Your rating: None
No votes yet
It’s weird, the things that can mess up a kid’s head. Take Ana, for example. She was convinced that every time she looked under her bed, the Universe split in two. In a parallel world in which a mirror Ana also looked under her bed before going to sleep and after saying her prayers and where, up until then, she’d never found anything bad, this time there would be a ghastly demon with wicked teeth and blood-stained claws, whose only desire was to catch and tear apart Ana, aged six and three quarter years.
    Little wonder she said her prayers before she looked. Little wonder she had nightmares.
    I told her that wasn’t the way the multiverse theory worked. That for every Ana that found a slavering beast, there was one that found a toy she’d lost, or one that forgot to look under the bed.
    She skewered me with her most outraged look. This Ana never forgot.
    But it’s hard arguing theoretical physics with a child yet to turn seven and, as I wasn’t prepared to deny the theory outright, it was clear this notion was not going to be an easy one to shift. It wasn’t simply that she had a binary, yes versus no, either-or view of the coin toss that happened in her imagination every time she lifted the skirt that kept under-the-bed out-of-sight. It was because what terrified her, wasn’t the finding a monster under her bed, it was the not finding a monster under her bed. In her head, every time she survived, she doomed the parallel Universe Ana to a grisly death. It was the guilt that was crushing her.
    “Why don’t you not look?” I reasoned.
    “I have to,” she replied with an air of ancient sorrow. “There might be a monster under the bed. I have to check. And even if I don’t, the other Ana will.”
    This had me scratching my head, figuratively speaking. I’m a psychologist by trade, not a physicist. Wouldn’t that require the Universe to have already split? And, once the other Ana looked, it would be her Universe that split again, not this Ana’s. Maybe this was something I could use.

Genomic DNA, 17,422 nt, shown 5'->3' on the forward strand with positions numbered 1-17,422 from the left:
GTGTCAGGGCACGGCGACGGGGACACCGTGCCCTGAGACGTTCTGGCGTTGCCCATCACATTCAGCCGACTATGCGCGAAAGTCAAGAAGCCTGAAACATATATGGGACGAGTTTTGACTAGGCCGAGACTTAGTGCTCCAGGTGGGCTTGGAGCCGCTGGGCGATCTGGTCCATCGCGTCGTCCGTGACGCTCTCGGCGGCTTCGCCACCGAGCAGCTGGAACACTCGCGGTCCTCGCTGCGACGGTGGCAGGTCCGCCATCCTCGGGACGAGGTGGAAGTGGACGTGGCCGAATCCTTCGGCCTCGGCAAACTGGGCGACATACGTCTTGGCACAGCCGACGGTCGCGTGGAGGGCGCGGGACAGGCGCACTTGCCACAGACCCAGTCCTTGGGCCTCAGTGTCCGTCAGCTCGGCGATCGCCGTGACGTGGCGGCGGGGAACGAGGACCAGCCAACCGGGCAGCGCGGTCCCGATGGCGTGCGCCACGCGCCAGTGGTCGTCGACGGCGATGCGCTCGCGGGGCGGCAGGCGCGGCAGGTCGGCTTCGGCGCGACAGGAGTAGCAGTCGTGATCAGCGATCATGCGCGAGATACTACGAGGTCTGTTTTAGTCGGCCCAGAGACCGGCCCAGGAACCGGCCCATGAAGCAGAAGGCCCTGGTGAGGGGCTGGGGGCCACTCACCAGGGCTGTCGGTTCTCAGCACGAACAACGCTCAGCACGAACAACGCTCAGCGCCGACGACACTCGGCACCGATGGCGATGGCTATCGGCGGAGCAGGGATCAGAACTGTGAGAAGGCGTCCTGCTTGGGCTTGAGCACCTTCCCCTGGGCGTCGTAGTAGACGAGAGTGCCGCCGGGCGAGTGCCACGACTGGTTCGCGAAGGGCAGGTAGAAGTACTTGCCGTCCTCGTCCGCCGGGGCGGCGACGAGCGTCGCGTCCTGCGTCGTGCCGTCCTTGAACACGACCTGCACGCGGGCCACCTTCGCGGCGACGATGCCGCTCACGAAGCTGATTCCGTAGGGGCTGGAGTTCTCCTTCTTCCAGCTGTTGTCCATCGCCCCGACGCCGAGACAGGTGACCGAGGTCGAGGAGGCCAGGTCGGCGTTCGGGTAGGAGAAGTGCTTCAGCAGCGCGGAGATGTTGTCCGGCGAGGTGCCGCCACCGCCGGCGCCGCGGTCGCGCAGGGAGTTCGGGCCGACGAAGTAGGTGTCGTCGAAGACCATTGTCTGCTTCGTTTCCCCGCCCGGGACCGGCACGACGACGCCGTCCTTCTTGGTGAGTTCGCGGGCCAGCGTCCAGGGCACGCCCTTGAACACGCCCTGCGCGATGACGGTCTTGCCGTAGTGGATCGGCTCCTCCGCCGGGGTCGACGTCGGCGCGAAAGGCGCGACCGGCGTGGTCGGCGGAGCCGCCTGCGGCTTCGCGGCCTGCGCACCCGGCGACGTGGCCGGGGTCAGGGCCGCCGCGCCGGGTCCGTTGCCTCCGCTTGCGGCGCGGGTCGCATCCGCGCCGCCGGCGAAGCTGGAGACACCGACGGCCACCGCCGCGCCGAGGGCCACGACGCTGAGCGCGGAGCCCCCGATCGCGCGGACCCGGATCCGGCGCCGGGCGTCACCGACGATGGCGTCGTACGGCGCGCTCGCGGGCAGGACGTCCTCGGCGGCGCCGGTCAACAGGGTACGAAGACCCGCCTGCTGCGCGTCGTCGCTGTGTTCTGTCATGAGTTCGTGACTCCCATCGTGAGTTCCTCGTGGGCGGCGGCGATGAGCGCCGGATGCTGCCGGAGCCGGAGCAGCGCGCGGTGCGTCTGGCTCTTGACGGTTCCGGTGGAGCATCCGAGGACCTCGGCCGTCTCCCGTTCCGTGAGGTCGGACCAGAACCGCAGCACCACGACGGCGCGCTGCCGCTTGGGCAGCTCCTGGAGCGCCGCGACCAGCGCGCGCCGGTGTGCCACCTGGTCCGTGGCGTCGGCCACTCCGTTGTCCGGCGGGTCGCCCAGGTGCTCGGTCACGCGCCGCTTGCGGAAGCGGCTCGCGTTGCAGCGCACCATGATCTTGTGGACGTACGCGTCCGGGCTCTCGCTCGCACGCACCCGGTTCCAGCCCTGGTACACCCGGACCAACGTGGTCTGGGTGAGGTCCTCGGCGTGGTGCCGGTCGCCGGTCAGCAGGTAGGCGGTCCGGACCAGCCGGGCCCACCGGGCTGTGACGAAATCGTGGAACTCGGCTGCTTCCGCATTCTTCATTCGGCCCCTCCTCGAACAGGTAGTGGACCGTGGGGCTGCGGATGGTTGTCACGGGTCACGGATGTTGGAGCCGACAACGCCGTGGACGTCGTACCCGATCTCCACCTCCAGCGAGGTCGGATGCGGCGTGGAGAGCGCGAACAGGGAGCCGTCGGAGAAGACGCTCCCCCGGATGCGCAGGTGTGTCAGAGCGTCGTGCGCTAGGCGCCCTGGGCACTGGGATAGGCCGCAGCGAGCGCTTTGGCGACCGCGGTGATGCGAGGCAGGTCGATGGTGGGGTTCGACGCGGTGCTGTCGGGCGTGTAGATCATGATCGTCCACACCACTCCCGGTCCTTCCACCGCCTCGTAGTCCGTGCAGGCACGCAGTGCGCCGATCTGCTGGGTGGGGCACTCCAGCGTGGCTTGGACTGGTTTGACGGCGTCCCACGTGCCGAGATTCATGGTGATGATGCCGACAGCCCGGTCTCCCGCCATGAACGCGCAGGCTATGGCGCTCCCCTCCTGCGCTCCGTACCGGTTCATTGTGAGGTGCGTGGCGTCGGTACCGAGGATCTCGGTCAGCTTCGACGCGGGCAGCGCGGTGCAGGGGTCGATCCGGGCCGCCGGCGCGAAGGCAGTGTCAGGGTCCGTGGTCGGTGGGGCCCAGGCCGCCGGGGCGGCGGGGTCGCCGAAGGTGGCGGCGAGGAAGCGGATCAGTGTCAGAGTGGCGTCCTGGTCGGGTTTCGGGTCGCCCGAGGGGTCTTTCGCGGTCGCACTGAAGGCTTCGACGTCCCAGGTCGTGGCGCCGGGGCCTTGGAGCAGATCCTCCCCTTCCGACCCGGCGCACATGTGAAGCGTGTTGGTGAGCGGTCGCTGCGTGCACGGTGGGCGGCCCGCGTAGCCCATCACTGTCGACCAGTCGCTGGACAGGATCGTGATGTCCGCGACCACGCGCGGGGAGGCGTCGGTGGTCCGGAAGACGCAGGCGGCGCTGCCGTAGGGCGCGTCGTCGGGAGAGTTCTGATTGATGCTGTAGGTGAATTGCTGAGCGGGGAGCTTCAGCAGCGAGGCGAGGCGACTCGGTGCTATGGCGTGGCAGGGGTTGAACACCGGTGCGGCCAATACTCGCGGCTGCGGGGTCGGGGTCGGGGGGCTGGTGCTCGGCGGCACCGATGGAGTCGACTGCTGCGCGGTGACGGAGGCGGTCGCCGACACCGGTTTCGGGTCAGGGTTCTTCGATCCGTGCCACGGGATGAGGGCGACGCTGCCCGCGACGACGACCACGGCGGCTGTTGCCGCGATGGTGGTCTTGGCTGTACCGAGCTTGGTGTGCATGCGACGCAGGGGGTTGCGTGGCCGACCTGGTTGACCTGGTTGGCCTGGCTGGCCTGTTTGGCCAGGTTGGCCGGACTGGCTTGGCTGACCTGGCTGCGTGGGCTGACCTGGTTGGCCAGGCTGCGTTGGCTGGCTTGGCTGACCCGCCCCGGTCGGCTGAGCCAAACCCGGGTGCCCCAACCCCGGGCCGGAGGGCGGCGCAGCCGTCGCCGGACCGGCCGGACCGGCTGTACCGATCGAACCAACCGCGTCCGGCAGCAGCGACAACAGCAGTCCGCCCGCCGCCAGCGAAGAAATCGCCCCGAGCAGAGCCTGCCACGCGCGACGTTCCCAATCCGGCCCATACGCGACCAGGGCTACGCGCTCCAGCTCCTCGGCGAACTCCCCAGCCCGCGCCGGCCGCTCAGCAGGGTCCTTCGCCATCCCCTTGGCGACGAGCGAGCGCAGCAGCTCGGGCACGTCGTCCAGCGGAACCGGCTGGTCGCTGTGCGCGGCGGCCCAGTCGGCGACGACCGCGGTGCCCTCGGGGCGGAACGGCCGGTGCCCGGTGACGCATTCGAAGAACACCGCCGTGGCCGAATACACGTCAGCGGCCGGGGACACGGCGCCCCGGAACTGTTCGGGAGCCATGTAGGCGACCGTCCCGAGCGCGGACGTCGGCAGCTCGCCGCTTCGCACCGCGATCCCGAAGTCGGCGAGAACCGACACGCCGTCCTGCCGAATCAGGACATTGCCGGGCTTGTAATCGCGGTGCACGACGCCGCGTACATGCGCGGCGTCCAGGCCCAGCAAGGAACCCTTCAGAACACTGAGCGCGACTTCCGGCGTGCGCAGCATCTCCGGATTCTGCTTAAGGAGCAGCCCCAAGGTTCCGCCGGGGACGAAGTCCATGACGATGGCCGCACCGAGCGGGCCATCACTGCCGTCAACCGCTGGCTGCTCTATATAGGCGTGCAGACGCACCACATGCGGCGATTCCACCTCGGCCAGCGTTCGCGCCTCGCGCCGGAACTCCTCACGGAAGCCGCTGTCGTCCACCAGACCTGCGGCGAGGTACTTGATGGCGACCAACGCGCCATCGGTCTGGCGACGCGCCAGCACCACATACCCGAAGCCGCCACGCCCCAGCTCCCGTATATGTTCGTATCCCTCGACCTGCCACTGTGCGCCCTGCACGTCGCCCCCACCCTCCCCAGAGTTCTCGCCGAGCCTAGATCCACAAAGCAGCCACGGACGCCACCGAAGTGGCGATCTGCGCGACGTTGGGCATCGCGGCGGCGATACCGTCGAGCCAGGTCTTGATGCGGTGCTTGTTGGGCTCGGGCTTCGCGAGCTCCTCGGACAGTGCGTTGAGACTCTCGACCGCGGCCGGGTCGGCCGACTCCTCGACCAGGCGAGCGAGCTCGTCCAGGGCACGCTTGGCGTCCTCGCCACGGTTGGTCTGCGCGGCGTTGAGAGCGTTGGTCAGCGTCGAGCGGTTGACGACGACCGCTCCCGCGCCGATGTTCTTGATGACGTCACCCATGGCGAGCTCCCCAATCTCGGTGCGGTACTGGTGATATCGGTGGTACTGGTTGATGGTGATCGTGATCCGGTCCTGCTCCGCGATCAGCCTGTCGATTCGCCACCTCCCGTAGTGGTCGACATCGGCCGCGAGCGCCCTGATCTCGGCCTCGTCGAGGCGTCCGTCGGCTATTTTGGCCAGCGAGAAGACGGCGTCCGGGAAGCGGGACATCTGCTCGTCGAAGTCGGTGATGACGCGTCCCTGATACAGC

I thought of her parents. Reading between the lines, not a tricky task with those two, they wanted me to crush Ana’s creativity. To make her as easy to handle as she had been twelve months earlier. To make her ‘normal’. But normal wasn’t an option; it was clear this precocious child had the potential to far exceed the pretensions of her middle class parents.
    “Ana,” I said, “Who looks first? You, or the other Ana?”
    She suspected a trick and trod carefully. “We both...” then she corrected herself. “There is no other Ana, not until I look. Or there is, but it’s me and we haven’t split yet.”
    “If she is you, will she react to finding the monster the same way you would?”
    She sucked air through the gap in her front teeth. “I guess.”
    “And how would you react, if, when you looked under the bed, you found a monster there? What would you do?”
    I waited. The silence stretched between us. This was somewhere she hadn’t been before. “I don’t know,” she said quietly.
    “But you’d do something? You wouldn’t just sit there?”
    “No,” she agreed. “I’d run... hide. Scream, maybe.”
    “I’m sure you would. And what would your parents do, if they heard you scream?”
    “They’d come running,” she said, and they would. Any parent would.
    I let her think about this for a moment. “Ana, you’re intelligent, resourceful, and brave. And the other Ana, she is exactly the same. She is, after all, you. She - you - would not take it lying down. You’d fight, you’d run. Your parents would help. The one thing you would never be, is a victim. Don’t think I haven’t noticed the hobby horse propped up against the toy chest, ready for action.”
    “And the roller skates on the landing,” she said. 
    I wasn’t sure how the roller skates would help. Perhaps she hoped the monster would trip on them. She’d be upset if I told her that her mother wordlessly tidied them up each night. “And the skates,” I diplomatically agreed. “It’s not much, perhaps, but you’re doing the best you can. And so would the other Ana. No monster is going to get a free lunch in this house.”